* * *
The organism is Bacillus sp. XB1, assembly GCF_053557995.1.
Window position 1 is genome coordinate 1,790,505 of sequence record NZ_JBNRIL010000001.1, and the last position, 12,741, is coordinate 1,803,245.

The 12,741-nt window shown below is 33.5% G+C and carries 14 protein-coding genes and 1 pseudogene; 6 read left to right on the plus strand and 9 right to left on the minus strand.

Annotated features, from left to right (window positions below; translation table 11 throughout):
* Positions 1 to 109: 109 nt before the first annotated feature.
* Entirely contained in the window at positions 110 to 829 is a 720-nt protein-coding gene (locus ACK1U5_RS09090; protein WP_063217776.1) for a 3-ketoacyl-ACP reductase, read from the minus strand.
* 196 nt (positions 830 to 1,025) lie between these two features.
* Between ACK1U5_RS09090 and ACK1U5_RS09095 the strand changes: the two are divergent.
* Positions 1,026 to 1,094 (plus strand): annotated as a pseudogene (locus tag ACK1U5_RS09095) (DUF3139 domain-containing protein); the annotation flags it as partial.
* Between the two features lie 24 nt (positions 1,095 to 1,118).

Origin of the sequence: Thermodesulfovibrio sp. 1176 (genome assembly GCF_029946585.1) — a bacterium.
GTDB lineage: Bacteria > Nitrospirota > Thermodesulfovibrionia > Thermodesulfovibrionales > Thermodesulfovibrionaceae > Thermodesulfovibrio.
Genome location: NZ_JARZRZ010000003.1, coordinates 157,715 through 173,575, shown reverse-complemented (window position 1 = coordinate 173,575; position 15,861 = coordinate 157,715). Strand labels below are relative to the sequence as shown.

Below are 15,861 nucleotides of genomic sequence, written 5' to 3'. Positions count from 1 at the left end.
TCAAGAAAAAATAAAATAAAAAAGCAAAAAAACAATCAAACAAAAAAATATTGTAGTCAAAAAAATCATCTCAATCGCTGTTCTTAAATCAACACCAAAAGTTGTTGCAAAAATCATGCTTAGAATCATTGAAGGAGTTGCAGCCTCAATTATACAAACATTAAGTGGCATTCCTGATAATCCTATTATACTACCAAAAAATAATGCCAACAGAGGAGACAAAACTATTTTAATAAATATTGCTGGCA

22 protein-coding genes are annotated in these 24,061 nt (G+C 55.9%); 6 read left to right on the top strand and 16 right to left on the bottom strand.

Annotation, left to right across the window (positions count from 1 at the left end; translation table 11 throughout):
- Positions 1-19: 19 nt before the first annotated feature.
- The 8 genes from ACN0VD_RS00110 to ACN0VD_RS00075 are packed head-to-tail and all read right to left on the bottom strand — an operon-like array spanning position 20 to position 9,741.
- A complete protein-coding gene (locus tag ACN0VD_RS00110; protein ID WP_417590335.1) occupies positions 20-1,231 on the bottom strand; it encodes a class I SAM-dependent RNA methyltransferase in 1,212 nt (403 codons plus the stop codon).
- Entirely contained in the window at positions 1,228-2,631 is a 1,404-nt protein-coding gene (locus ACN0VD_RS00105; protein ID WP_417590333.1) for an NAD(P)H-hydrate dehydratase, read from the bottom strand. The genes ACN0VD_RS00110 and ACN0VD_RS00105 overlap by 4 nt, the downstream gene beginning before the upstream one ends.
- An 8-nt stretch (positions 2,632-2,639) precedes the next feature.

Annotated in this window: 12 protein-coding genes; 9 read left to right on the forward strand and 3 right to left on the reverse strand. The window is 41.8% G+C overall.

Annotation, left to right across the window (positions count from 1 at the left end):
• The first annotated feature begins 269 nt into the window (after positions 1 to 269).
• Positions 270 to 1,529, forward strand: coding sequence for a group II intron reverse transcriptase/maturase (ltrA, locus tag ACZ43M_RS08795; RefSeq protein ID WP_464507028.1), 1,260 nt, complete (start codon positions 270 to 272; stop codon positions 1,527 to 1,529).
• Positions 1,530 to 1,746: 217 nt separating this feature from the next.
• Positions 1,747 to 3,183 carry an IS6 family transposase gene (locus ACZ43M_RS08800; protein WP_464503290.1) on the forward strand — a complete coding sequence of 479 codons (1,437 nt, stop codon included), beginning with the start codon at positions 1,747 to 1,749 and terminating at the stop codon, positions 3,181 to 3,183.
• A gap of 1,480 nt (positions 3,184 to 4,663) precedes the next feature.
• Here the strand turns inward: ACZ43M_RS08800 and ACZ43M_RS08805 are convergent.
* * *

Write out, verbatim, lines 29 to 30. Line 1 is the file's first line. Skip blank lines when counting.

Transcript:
• A gap of 1,480 nt (positions 3,184 to 4,663) precedes the next feature.
• Here the strand turns inward: ACZ43M_RS08800 and ACZ43M_RS08805 are convergent.